The hardest thing to get large companies to do is to share sensitive corporate information with direct rivals. A very close second to that is to get them to talk about a security attack they just suffered. But that double reticence provides a favorable business climate for cyberthieves.
If all companies in a sector shared information about cyberattacks with one another, they would all learn about new things to look out for. Because potential victims would be aware of where a new danger lies, cyberthieves would have to give up new tactics fairly quickly. If that information isn't being shared, the cyberthieves can just keep repeating their new attacks at one company after another. You would hope that companies could see how it would be beneficial to them to share information with rivals, which would then be encouraged to share information that could save them from a cyberattack as well. But cyberthieves needn't be too worried about that. There's far more suspicion and paranoia in large companies than can be overcome by security self-interest.
I've been thinking about all of this in the wake of the March 19 shutdown of the 12-year-old, highly respected global security mailing list called Full Disclosure. FD was a wonderful forum for security professionals to share new cyberthief tactics and report security holes. The folk who ran FD were vague about why the list was being shut down, other than it involving legal threats.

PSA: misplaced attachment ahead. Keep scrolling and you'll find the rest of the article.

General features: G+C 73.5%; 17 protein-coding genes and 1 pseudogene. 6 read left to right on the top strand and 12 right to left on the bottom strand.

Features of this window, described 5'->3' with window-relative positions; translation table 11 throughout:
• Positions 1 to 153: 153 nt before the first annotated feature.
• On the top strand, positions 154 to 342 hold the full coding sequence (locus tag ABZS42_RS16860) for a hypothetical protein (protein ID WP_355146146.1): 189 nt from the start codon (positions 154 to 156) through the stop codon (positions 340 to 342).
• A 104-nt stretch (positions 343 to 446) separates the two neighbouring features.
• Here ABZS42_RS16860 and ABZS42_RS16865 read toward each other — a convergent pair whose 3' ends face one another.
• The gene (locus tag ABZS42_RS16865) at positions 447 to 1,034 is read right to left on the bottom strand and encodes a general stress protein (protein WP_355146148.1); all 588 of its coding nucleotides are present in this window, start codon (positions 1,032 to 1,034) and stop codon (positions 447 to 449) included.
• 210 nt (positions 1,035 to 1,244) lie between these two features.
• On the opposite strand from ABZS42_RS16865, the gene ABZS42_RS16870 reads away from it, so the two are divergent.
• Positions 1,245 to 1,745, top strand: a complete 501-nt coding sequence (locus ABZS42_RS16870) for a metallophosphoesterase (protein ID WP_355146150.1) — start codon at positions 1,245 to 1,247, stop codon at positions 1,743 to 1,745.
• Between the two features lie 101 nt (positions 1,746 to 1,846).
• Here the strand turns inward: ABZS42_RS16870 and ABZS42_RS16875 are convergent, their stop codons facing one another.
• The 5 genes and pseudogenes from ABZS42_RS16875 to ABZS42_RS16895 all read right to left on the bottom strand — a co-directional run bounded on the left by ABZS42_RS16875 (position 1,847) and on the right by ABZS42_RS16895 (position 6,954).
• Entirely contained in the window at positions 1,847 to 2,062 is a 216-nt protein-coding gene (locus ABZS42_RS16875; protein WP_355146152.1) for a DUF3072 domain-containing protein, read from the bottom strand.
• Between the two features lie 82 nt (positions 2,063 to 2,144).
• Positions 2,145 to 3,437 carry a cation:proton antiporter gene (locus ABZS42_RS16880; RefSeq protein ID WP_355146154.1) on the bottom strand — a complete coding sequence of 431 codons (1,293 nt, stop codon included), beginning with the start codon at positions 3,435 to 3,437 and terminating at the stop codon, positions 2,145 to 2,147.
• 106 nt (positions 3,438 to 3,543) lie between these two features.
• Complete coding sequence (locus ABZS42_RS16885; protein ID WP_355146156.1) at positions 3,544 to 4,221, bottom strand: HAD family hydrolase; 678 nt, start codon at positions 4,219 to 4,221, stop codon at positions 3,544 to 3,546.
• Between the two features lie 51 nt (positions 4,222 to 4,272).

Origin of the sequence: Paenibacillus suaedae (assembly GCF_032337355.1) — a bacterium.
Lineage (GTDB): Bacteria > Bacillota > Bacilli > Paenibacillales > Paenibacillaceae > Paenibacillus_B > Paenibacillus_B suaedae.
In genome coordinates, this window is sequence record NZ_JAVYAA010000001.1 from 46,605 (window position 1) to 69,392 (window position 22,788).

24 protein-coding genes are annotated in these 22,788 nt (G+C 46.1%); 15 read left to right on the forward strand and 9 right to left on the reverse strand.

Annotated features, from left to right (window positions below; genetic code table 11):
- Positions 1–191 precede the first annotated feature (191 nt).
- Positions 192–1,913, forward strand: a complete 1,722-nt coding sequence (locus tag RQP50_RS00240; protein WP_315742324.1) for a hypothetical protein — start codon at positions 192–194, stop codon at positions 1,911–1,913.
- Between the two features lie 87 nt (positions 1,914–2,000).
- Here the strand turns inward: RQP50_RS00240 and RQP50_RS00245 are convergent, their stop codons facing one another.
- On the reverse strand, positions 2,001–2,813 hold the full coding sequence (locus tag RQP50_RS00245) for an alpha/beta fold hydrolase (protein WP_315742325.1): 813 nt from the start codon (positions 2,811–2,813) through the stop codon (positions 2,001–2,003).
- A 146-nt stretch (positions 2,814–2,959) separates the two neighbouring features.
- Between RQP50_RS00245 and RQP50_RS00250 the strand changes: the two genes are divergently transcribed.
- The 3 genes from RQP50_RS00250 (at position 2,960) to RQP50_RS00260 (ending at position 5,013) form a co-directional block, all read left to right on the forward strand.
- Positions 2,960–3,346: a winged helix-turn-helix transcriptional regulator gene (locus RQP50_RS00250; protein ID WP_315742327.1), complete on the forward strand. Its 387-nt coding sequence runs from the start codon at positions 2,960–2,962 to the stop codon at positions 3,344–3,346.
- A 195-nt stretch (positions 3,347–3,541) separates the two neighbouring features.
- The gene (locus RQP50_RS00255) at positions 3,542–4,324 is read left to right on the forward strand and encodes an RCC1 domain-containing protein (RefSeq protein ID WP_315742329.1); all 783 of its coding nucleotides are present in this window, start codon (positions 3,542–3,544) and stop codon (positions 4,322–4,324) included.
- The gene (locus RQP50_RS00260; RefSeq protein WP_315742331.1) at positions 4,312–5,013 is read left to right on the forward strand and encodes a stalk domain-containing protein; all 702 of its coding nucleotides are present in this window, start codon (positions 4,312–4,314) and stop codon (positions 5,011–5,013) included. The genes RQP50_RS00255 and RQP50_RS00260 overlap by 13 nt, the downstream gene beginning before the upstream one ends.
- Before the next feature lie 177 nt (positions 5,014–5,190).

John Cartwright, the administrator of the list, bemoaned changes in the hacker community, saying in a message, "I'm not willing to fight this fight any longer. It's getting harder to operate an open forum in today's legal climate, let alone a security-related one. There is no honor amongst hackers any more. There is no real community. There is precious little skill. The entire security game is becoming more and more regulated. This is all a sign of things to come, and a reflection on the sad state of an industry that should never have become an industry."
Fortunately, we won't be writing the obituary for Full Disclosure -- yet. A few days after the list was shut down, Gordon Lyon, a fan of the list and himself a respected security researcher, surfaced to take over the administration of the list, with Cartwright's blessing.
Lyon decided to revive the list because he doesn't buy the arguments of some in the security field that lists like FD are no longer needed. To the suggestions that researchers can just host their advisories on websites like Pastebin and post links to them on Twitter, he said, "Mailing lists create a much more permanent record, and their decentralized nature makes them harder to censor or quietly alter in the future."
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